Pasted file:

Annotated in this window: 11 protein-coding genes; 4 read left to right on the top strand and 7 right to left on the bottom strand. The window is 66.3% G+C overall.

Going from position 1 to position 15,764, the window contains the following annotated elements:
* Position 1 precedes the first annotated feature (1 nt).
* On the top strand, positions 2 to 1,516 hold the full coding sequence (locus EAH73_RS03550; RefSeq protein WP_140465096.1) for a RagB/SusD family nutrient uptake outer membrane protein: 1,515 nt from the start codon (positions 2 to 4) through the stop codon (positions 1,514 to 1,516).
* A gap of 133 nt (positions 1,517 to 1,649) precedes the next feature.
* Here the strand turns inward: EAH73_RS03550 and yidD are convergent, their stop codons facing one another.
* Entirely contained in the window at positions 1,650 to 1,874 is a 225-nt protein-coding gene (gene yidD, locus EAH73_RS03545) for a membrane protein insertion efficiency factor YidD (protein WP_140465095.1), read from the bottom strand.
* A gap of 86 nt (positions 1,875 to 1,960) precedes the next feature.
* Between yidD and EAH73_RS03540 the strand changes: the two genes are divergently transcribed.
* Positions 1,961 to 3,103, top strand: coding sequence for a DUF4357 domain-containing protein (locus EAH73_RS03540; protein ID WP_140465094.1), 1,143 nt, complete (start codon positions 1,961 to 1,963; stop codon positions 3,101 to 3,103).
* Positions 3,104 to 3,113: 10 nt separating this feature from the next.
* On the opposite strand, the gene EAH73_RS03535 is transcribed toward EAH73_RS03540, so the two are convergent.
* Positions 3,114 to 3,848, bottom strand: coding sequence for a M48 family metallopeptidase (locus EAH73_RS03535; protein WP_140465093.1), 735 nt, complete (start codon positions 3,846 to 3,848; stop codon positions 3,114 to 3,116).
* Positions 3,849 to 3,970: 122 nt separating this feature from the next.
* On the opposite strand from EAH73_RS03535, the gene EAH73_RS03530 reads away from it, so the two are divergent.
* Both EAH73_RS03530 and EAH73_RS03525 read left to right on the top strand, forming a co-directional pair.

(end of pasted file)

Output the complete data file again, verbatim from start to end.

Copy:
Annotated in this window: 11 protein-coding genes; 4 read left to right on the top strand and 7 right to left on the bottom strand. The window is 66.3% G+C overall.

Going from position 1 to position 15,764, the window contains the following annotated elements:
* Position 1 precedes the first annotated feature (1 nt).
* On the top strand, positions 2 to 1,516 hold the full coding sequence (locus EAH73_RS03550; RefSeq protein WP_140465096.1) for a RagB/SusD family nutrient uptake outer membrane protein: 1,515 nt from the start codon (positions 2 to 4) through the stop codon (positions 1,514 to 1,516).
* A gap of 133 nt (positions 1,517 to 1,649) precedes the next feature.
* Here the strand turns inward: EAH73_RS03550 and yidD are convergent, their stop codons facing one another.
* Entirely contained in the window at positions 1,650 to 1,874 is a 225-nt protein-coding gene (gene yidD, locus EAH73_RS03545) for a membrane protein insertion efficiency factor YidD (protein WP_140465095.1), read from the bottom strand.
* A gap of 86 nt (positions 1,875 to 1,960) precedes the next feature.
* Between yidD and EAH73_RS03540 the strand changes: the two genes are divergently transcribed.
* Positions 1,961 to 3,103, top strand: coding sequence for a DUF4357 domain-containing protein (locus EAH73_RS03540; protein ID WP_140465094.1), 1,143 nt, complete (start codon positions 1,961 to 1,963; stop codon positions 3,101 to 3,103).
* Positions 3,104 to 3,113: 10 nt separating this feature from the next.
* On the opposite strand, the gene EAH73_RS03535 is transcribed toward EAH73_RS03540, so the two are convergent.
* Positions 3,114 to 3,848, bottom strand: coding sequence for a M48 family metallopeptidase (locus EAH73_RS03535; protein WP_140465093.1), 735 nt, complete (start codon positions 3,846 to 3,848; stop codon positions 3,114 to 3,116).
* Positions 3,849 to 3,970: 122 nt separating this feature from the next.
* On the opposite strand from EAH73_RS03535, the gene EAH73_RS03530 reads away from it, so the two are divergent.
* Both EAH73_RS03530 and EAH73_RS03525 read left to right on the top strand, forming a co-directional pair.